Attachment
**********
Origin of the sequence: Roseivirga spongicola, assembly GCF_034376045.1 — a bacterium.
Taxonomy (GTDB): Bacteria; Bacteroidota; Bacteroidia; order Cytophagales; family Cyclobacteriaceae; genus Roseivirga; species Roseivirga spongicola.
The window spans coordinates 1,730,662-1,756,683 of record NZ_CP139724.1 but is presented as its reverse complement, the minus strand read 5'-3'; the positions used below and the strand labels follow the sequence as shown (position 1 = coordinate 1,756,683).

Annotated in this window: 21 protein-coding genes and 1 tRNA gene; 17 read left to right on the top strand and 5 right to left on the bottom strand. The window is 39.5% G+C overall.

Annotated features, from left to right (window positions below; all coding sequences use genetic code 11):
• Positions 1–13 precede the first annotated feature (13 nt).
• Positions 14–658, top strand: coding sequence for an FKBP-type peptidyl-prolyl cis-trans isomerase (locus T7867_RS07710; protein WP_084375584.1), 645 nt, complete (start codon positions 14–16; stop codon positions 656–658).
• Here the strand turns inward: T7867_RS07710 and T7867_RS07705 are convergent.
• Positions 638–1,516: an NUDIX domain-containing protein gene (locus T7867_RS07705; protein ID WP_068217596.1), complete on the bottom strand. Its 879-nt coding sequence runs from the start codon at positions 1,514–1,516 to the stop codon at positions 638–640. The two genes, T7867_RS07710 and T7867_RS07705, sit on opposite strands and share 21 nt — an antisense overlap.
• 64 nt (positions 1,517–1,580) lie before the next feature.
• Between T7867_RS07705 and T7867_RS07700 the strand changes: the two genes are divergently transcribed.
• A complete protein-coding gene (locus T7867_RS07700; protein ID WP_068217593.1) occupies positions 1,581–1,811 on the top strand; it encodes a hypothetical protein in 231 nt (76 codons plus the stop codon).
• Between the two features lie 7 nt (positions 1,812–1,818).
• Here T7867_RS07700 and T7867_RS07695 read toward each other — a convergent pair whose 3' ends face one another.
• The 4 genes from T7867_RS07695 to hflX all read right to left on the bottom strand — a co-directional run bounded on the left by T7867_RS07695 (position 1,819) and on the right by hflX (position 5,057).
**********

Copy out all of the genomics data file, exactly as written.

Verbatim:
Origin of the sequence: Roseivirga spongicola, assembly GCF_034376045.1 — a bacterium.
Taxonomy (GTDB): Bacteria; Bacteroidota; Bacteroidia; order Cytophagales; family Cyclobacteriaceae; genus Roseivirga; species Roseivirga spongicola.
The window spans coordinates 1,730,662-1,756,683 of record NZ_CP139724.1 but is presented as its reverse complement, the minus strand read 5'-3'; the positions used below and the strand labels follow the sequence as shown (position 1 = coordinate 1,756,683).

Annotated in this window: 21 protein-coding genes and 1 tRNA gene; 17 read left to right on the top strand and 5 right to left on the bottom strand. The window is 39.5% G+C overall.

Annotated features, from left to right (window positions below; all coding sequences use genetic code 11):
• Positions 1–13 precede the first annotated feature (13 nt).
• Positions 14–658, top strand: coding sequence for an FKBP-type peptidyl-prolyl cis-trans isomerase (locus T7867_RS07710; protein WP_084375584.1), 645 nt, complete (start codon positions 14–16; stop codon positions 656–658).
• Here the strand turns inward: T7867_RS07710 and T7867_RS07705 are convergent.
• Positions 638–1,516: an NUDIX domain-containing protein gene (locus T7867_RS07705; protein ID WP_068217596.1), complete on the bottom strand. Its 879-nt coding sequence runs from the start codon at positions 1,514–1,516 to the stop codon at positions 638–640. The two genes, T7867_RS07710 and T7867_RS07705, sit on opposite strands and share 21 nt — an antisense overlap.
• 64 nt (positions 1,517–1,580) lie before the next feature.
• Between T7867_RS07705 and T7867_RS07700 the strand changes: the two genes are divergently transcribed.
• A complete protein-coding gene (locus T7867_RS07700; protein ID WP_068217593.1) occupies positions 1,581–1,811 on the top strand; it encodes a hypothetical protein in 231 nt (76 codons plus the stop codon).
• Between the two features lie 7 nt (positions 1,812–1,818).
• Here T7867_RS07700 and T7867_RS07695 read toward each other — a convergent pair whose 3' ends face one another.
• The 4 genes from T7867_RS07695 to hflX all read right to left on the bottom strand — a co-directional run bounded on the left by T7867_RS07695 (position 1,819) and on the right by hflX (position 5,057).